Eighteen years after being sacked as Wallabies coach, Eddie Jones has sensationally returned to take Australia through to the 2027 Rugby World Cup.
His appointment comes just eight months out from the World Cup, with New Zealander Dave Rennie sacked following three years as coach. His axing comes less than a week after holding a four-day camp on the Gold Coast.
Rennie, who won just five of 14 Tests in 2022, finishes with a winning percentage of 38 – the lowest of any Wallabies coach (minimum 30 Tests).
The two-time Super Rugby-winning coach, who led the Chiefs to titles in 2012 and 2013, will be paid out and placed on gardening leave.
Jones, who was sacked by the Rugby Football Union in December but has the highest win rate of any England coach at 73 per cent, has signed a five-year deal.
The 62-year-old has a history of turning team around, having led England to an equal tier-one world record 18 straight victories after taking over from Stuart Lancaster following the 2015 World Cup.
He will be in charge of both the Wallabies and the Wallaroos.
Rugby Australia has been in conversations with Jones ever since the Australian masterminded England’s second straight series victory over the Wallabies Down Under. RA believed Jones was the perfect figure to lead the Wallabies during the home Lions series (2025) and the next World Cup which will be held in Australia in 2027.
“It is a major coup for Australian rugby to have the best coach in the world return home to coach the iconic Wallabies and to oversee the Wallaroos program,” McLennan said.
“Eddie’s deep understanding of our rugby system and knowledge of our player group and pathways will lift the team to the next level.
“Eddie instinctively understands the Australian way of playing Rugby – this represents an opportunity to secure a coach of immense expertise and experience at the biggest competitions, and we did not want to miss it.”
By securing a come-from-behind 2-1 series victory in Australia, Jones won his 10th Test from 11 matches against the Wallabies since taking over England at the end of 2015.
At the same time, plans to extend Rennie’s contract beyond the 2023 World Cup in France were put on pause.
Following the Wallabies’ record loss to Michael Cheika’s Los Pumas in Argentina, as well as the deflating loss in Sydney to the Springboks, they were withdrawn.
The Wallabies’ historic maiden defeat to Italy in Florence saw the Rugby Australia board strongly reconsider their position on Rennie.
A narrow 13-10 defeat to Ireland in Dublin and a massive 21-point come-from-behind victory over Wales bought Rennie some time.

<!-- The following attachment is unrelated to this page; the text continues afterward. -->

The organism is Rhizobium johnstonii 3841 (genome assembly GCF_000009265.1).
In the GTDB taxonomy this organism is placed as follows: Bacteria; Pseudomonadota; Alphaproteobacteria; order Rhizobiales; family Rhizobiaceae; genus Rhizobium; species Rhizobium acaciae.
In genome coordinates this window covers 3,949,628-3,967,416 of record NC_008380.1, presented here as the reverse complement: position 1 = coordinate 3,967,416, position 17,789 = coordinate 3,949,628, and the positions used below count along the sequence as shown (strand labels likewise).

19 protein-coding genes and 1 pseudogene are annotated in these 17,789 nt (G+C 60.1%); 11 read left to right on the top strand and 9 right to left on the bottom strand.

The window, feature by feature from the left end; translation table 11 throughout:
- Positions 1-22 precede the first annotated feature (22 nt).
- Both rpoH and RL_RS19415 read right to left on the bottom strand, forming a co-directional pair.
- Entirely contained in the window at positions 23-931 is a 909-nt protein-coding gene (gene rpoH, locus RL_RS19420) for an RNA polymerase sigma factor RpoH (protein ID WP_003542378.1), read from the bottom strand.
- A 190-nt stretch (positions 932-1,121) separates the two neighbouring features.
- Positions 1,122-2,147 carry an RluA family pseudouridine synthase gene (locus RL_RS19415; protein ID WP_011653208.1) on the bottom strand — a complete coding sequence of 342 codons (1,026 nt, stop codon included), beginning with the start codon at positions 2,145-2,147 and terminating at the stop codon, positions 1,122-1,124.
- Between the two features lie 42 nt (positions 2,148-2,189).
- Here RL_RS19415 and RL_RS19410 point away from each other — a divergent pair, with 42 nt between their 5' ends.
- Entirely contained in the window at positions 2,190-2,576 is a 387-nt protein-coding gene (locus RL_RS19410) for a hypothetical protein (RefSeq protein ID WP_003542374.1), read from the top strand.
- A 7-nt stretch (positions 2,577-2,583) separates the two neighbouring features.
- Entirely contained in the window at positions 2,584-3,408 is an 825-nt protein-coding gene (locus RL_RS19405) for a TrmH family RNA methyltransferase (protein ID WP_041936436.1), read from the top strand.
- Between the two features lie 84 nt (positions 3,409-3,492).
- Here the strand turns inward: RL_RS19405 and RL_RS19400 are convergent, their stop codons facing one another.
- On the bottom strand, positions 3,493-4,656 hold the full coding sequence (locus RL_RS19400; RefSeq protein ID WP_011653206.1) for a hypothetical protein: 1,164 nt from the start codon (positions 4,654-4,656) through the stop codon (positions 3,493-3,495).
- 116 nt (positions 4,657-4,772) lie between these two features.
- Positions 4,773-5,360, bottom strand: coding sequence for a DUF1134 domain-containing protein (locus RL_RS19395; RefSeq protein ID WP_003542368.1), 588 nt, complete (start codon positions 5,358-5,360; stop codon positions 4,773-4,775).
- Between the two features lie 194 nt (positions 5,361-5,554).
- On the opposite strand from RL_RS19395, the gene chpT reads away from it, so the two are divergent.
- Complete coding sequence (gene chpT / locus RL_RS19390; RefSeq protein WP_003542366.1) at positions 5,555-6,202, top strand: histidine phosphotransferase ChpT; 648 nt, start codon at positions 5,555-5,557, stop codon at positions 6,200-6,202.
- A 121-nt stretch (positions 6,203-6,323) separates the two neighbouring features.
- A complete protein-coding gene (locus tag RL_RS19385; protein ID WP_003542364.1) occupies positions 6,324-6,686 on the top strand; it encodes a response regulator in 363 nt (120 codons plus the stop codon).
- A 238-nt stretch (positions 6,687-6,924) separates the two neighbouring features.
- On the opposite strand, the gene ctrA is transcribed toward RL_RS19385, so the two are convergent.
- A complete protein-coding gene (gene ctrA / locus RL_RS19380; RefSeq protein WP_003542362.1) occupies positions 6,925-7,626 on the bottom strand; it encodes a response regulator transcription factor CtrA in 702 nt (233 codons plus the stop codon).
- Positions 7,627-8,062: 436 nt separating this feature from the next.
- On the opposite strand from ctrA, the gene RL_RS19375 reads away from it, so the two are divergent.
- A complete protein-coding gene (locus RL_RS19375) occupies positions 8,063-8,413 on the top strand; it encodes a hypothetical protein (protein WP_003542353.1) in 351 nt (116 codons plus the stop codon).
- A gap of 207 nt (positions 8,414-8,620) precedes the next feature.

But the moment Jones was sacked by the RFU, a decision several current and former players slammed, including Owen Farrell and James Haskell who called it “utter madness”, RA reconsidered their position.
It led RA officials to throw their energy into snapping up Jones as quick as possible.
Rennie, who has started conversations in Japan to join Kobe in the League One competition, shut down the possibility of working with Jones during an interview last week.
“It won’t happen before the World Cup,” Rennie said. “Look, there’s a fair bit of speculation about a lot of other things, but my focus is with this group and on the World Cup and I guess anything else happening beyond that will be clarified over the next few months.
“We’ve had no discussions around that. There’s no plan to make any changes to the coaching group at this stage. And I haven’t spoken to [chairman] Hamish [McLennan] and I haven’t spoken to [chief executive] Andy [Marinos], so my assumption is that we’ll push on. What happens beyond ’23 is a different matter.”
RA sources were left shocked by Rennie’s comments.
The governing body was bewildered why Rennie would rule out working with someone with so much World Cup experience
Over the weekend, the decision was made to farewell Rennie with Jones to start immediately.
It’s understood the playing group is not shocked, with a number of senior players seeing the writing on the wall in the days before Christmas.
But with every passing day more and more thought Rennie would hang on.
Players were asked to join a call on Monday morning with CEO Andy Marinos.
At that time the players knew: blood was in the water.